Tuesday, May 31, 2011

100 sites for fiction writers: #5 - Scrivener's Error

This is an ongoing series looking at websites that can be of help to fiction writers with their craft and career.

Scrivener's Error

Fiction writers are often nuts. That's especially true when it comes to legal matters concerning writing and publishing.

Often enough there seem to be two types of writers, those who act as if they have not a care in the world when it comes to legalities (as if it is all "beneath them" or some such), and writers who just won't shut up, who sit around worrying themselves into franticness over thoughts of legal troubles.

A sensible writer should be somewhere in the middle. A writer should be aware of their rights concerning their intellectual properties (you know, the stories you write), but shouldn't drive themselves crazy fretting about this stuff. At least not unless they're in true legal trouble somehow.

Generally speaking, probably the best thing a writer can do if facing some sort of legal problems is to hire an intellectual properties attorney. Yes, it might get expensive, but remember this is your work you are dealing with and it might pay off big-time in the future.

But before we go any further, let me say right here and now that I am not providing nor offering any legal advice. This is all merely commentary.

Now that that's out of the way, let's get to the point of this post: Scrivener's Error.

What is Scrivener's Error? It's a blog containing legal commentary about publishing, generally from side of the writers. Who is Scrivener? I don't have a clue. Well, who runs the Scrivener's Error blog? Again, I don't know, but the pages are copyrighted by someone who identifies themself as C.E. Petit, which might be a real name or it might be French, meaning something like "this small."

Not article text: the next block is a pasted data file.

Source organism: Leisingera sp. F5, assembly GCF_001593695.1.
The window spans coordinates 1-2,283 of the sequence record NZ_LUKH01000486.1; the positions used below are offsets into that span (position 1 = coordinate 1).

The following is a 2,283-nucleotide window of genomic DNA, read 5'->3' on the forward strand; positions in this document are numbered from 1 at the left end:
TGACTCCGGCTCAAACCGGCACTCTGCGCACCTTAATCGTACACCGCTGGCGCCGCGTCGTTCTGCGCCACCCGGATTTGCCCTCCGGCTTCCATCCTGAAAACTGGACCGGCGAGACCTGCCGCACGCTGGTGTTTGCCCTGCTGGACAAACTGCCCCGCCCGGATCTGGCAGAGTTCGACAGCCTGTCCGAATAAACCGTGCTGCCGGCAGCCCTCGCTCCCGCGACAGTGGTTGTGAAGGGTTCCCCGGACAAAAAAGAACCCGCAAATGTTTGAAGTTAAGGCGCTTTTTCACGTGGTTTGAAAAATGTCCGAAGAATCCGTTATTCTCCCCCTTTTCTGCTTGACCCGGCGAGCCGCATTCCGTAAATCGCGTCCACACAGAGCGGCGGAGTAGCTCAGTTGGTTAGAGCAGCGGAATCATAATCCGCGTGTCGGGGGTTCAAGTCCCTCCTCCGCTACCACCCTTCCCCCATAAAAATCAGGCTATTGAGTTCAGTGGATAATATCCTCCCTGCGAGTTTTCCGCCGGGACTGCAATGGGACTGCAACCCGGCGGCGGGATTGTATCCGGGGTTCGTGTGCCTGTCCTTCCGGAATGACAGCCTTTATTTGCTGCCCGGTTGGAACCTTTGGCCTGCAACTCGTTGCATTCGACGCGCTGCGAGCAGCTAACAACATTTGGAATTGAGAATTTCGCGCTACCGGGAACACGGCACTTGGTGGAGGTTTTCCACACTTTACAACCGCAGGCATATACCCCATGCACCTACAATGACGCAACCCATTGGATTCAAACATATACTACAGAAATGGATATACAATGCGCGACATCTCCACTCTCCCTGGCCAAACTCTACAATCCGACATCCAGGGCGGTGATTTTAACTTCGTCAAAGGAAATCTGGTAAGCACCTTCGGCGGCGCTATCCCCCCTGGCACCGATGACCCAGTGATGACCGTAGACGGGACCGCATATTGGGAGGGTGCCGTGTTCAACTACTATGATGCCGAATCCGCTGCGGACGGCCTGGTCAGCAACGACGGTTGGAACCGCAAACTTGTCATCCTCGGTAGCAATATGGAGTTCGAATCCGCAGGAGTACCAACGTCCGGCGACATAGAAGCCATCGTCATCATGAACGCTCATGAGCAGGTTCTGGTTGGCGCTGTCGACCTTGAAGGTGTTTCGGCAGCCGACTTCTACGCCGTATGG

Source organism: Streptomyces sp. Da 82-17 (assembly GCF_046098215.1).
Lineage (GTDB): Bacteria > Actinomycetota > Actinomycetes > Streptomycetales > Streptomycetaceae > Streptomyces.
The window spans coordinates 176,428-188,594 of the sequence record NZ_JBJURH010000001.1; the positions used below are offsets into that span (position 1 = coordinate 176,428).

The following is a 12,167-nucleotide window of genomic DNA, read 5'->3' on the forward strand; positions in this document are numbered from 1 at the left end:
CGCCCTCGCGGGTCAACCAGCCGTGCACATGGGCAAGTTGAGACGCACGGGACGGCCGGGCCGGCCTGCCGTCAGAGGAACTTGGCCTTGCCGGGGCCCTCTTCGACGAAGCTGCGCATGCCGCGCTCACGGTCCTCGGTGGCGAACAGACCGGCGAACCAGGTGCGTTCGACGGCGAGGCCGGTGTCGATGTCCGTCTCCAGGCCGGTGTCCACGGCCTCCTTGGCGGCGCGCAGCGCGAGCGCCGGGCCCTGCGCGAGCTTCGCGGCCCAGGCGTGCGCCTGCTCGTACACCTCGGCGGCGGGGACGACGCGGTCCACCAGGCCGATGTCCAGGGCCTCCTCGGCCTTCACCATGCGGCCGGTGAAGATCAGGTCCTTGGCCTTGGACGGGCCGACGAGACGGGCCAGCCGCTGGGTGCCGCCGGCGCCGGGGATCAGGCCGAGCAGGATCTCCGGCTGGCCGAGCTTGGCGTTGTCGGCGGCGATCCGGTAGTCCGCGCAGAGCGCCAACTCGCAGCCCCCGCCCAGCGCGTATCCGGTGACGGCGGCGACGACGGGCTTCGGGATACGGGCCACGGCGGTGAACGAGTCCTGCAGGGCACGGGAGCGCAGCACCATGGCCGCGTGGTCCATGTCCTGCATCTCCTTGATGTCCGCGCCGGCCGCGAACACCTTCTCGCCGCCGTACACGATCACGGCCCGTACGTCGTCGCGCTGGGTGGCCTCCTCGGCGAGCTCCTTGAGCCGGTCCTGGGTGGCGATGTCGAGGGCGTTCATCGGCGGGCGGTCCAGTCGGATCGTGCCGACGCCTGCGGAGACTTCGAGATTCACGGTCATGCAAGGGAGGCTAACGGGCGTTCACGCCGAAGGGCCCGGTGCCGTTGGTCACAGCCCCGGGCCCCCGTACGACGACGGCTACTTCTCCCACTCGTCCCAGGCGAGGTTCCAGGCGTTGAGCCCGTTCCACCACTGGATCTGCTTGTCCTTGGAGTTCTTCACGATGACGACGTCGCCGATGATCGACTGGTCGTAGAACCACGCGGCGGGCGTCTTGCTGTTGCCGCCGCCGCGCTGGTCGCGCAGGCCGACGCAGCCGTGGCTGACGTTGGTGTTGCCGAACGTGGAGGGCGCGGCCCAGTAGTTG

Regardless, as a writer and someone who had a few university-level courses on publications law, whomever is in charge of the Scrivener's Error blog seems to know what they are talking about. However, there is a disclaimer at the top of the page stating the site is for legal commentary, not legal advice. That's a good safety net to have. Only attorneys should offer any legal advice, and C.E. Petit has not identified himself or herself as an attorney.

What can a fiction writer find at Scrivener's Error? All kinds of stuff, mostly concerning legalities with fiction or book publishing.

Every few days there is a new blog post, usually keeping the readers updated about what's going on with things like copyright law, attacks on writers' rights, how different countries and companies are dealing with plagiarism, etc. This blog pretty much covers the gamut when it comes to writing and legal stuff related to writing.

If the latest posts aren't about anything concerning you in particular, that's alright. On the bottom right of the blog are rather extensive lists of links leading to other sites that have to do with the legalities of writing and publishing. There are links to plenty of well-respected law professors, as well as links to other sites, blogs, groups and associations that are concerned with publishing and the law. There's even a link to the blog for the Supreme Court of The United States.

Obviously if you are a writer in need of legal help, the Scrivener's Error blog isn't where you want to wind up. Instead, this blog is where you can get started. If you should need an attorney concerning a matter having to do with your writing, the Scrivener's Error blog is a solid place to begin your search for such an attorney and a good place to begin learning a little about the law yourself.

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